Japan proposes casino entry fee of ¥2000 (US$18.50) for locals


japan-casino-entry-feeJapan has unveiled details of its plans to impose a casino entry fee that will apply not only to locals but to foreign residents as well.

On Wednesday, Japanese media reported that a task force overseeing the drafting of the Integrated Resorts (IR) Implementation Bill wants to impose a fee of ¥2k (US$18.50) on Japanese residents wishing to set foot on the gaming floor of the casinos Japan hopes to open five or six years from now.

The fee will be mandatory for all permanent residents of the country, be they citizens of Japan or some other nation. International tourists will be exempt from the fee and casinos will be prohibited from reimbursing gamblers for their fees paid.

The fee is intended to help fund problem gambling mitigation programs, and to monitor Japanese citizens’ casino activity. All local residents will be required to present their My Number identification card before setting foot on a casino floor.

The task force told the ruling Liberal Democratic Party (LDP) that it had attempted to strike a balance in arriving at the ¥2k figure, which it claimed was neither “dismissive” nor “outrageously high.”

But some LDP legislators reportedly expressed concern that the fee was insufficient to serve as a deterrent to problem gamblers, suggesting a fee of ¥10k would be more appropriate. A task force official said there was no hard evidence that higher entry fees were capable of deterring gambling addicts from pursuing their drug of choice.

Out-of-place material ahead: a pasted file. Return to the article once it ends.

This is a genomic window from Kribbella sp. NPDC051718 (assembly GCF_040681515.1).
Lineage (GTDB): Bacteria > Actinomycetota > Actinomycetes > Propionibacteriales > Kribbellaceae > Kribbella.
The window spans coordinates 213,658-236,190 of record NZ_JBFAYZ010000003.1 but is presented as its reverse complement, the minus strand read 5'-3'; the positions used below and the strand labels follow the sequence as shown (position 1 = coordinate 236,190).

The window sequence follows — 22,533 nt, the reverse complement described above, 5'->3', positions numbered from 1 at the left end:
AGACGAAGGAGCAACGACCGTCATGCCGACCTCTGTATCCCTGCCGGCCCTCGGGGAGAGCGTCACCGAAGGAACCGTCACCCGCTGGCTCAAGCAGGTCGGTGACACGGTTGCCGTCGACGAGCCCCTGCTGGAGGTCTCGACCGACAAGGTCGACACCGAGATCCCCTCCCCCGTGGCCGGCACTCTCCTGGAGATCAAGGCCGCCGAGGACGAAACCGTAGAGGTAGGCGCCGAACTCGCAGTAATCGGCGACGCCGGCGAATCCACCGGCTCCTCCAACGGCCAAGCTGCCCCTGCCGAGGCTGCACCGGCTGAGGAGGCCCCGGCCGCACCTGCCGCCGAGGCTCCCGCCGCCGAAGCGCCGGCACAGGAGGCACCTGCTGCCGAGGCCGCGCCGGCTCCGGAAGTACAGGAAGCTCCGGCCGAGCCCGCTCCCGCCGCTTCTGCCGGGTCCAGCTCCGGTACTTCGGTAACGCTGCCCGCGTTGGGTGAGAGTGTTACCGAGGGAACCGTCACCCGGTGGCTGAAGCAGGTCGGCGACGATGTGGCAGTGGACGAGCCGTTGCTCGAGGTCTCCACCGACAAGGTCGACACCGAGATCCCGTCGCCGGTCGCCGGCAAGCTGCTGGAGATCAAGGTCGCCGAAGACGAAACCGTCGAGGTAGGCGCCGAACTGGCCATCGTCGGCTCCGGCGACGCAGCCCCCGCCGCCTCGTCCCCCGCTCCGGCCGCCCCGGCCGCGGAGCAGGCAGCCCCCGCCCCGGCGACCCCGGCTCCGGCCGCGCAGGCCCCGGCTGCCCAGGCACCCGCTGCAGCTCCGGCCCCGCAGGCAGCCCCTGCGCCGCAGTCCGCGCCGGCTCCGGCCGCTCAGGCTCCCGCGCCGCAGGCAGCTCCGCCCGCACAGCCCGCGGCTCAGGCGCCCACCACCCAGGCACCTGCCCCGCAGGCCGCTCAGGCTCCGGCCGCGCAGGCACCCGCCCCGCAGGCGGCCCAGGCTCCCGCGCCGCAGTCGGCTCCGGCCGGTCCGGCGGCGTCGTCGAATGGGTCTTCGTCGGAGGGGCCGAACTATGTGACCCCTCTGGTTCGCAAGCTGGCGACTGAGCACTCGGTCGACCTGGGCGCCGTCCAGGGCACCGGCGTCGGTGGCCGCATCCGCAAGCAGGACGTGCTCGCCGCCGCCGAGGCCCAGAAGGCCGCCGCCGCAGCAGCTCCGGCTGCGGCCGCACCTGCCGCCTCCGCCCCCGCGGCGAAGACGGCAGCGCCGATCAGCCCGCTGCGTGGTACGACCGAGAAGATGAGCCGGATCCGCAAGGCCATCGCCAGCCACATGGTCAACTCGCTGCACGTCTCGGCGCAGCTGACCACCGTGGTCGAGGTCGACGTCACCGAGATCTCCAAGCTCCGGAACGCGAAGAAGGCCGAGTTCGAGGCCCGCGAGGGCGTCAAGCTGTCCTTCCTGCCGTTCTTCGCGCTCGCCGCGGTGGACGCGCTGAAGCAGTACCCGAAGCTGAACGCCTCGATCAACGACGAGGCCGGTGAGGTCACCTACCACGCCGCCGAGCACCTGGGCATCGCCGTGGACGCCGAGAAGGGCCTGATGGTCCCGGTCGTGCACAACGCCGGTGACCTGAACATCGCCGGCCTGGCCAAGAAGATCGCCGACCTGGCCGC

A September 2017 survey found that, of respondents who expressed interest in visiting casinos, 81% would be willing to visit if the entry fee was ¥1k, while 49% would still go at a ¥2k entry point, but only 37.5% were still interested if they had to pay ¥3k.

Japan has modeled much of its casino regulatory scheme on Singapore’s integrated resort model, which imposes a S$100 ($76) fee on local residents who wish to gamble at the Marina Bay Sands or Resorts World Sentosa casinos.

This week has brought a flurry of details on Japan’s casino legislation, including a Singapore-style 15k-square-meter maximum gaming floor area, caps on the number of weekly and monthly casino visits for local residents and a proposed tax regime that starts off at 30% on the first ¥300b ($2.8b) of casino revenue, rising to 50% of revenue over ¥400b.

The government hopes to approve the IR Implementation Bill before the current legislative session expires on June 20. The government is also working on separate legislation covering problem gambling mitigation, which many observers believe must be passed prior to the Implementation Bill.